It’s time for director Adam Salky and writer David Brind film debut, Dare starring Emmy Rossum and Zach Gilford. The film casts a fresh light on the typical high school drama by exposing a new side of stereotypical high school figures. Much in the spirit of The Breakfast Club (only not as classic) the hot guy, awkward gay kid who hasn’t discovered his sexuality, and the over-achieving drama girl all have something in common!
Check out the review below…
- Director: Adam Salky
- Writer/Co-Producer: David Brind
- Producers: Mary Jane Skalski and Jason Orans
- Cast: Emmy Rossum, Zach Gilford, Ashley Springer, Ana Gasteyer, Alan Cumming, Sandra Bernhard
The movie follows the lives of three very different students as they are about to finish their senior year of high school. When Johnny (Zach Gilford) is kicked off the soccer team for smoking, he is forced to take a drama class and is paired up in a scene with the overachiever, Alexa (Emmy Rossum). After an emotional conversation with a former student and theater actor, Grant (Alan Cumming), Alexa realizes that she needs to shake things up in her life and take a few risks. All three begin to break out of their shells and learn more about themselves.
- Solid cast: The casting for this film was spot on, all the actors did a nice job with their respective roles. The casting director did an especially well casting the adult roles; Ana Gasteyer, Alan Cumming, and Sandra Bernhard who all did a wonderful job as the voices of reason for the teenagers. There were a few standouts, namely, Alan Cumming as the one successful drama student that came out of the high school. He was absolutely amazing and funny job as the pompous theater actor who managed to become successful. It was funto see Ana Gasteyer in a dramatic role because she totally nailed the therapist/mother role.
- Interesting story: Technically the film fits into the “high-school” genre of film, but it really goes beyond the typical beer, parties, and football. The study of the teenage mind and all the emotions that one experiences at that age was really remarkably spot on. While watching it, at first, it seemed overdone; your first response is, “Oh come one! Teenagers don’t do that sort of shit!” Then you realize you actually did, and if you didn’t, you definitely thought about it. It nicely touched on all of the common emotions that people experience no matter how much money you have, how good your home life is, or how many friends you have.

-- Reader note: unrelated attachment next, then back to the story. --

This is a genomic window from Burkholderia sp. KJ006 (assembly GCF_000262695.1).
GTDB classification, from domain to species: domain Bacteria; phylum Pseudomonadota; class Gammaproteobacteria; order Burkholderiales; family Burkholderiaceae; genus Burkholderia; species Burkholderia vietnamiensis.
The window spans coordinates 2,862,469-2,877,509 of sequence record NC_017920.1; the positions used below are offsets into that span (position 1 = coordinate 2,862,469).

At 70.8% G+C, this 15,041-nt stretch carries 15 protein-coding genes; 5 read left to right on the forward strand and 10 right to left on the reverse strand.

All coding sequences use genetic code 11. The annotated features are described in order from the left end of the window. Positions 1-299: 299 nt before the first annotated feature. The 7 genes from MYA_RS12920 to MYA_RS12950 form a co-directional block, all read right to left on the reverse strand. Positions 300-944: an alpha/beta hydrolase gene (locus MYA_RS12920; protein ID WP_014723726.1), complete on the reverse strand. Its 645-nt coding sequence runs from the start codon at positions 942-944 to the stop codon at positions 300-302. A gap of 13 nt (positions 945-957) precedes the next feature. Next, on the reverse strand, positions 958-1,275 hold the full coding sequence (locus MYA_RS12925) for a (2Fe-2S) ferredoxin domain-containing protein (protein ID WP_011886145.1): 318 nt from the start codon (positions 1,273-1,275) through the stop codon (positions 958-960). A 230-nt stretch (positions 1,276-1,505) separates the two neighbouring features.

- The use of sexuality: The sex in the film seemed to add to a greater understanding of the characters. In the film, both Alexa and Ben are both engaging in sexual acts for the first time. Now this could be simply a personal interpretation, and be totally off the mark, but the use of sexuality wasn’t to make it “edgier” but to emphasize the undiscovered power that comes along with one’s sexuality. Once you get past the uncomfortable sex scenes (and there aren’t that many) it becomes apparent that it is in there for a compelling reason.
- The “teenagers”: Zach Gilford, Emmy Rossum, and Ashley Springer all did a great job with their characters, but it is a little annoying when you have actors in their mid-twenties playing the role of 17-year-olds.
- Ben and Johnny relationship: The story of Ben discovering and exploring his sexuality was interesting, but his relationship with Johnny was a little too convoluted for my taste. It is a little hard to believe that a girl like Alexa would be continue being friends with Ben after learning that he engaged in a few sexual acts with Johnny. It would seem natural for her to be really upset with Ben and, at least for a little while, stop talking with Ben. Instead, she continues being friends with Ben, and dating Johnny. It felt a little forced and unrealistic. However, it did lead to some
- The music: The music choices were pretty interesting and eclectic. However, they were moments that are not subtly mixed in, and it was distracting and jarring at times. It really could have added to the film, but it just wasn’t utilized properly.
It felt as though this film had a lot of potential, and for the most part lived up to that, but there was just something missing. The concept for the story was very interesting and showed a great deal of thought and depth for each character, but it was a little bit of a stretch for Alexa and Ben to both have a sexual relationship with Johnny, and not have some major fallout. It just felt like there was a little bit missing from each character to adequately tell a story such as this.
Dare is rated R and opens in New York and Los Angeles on November 13
Watch the trailer below…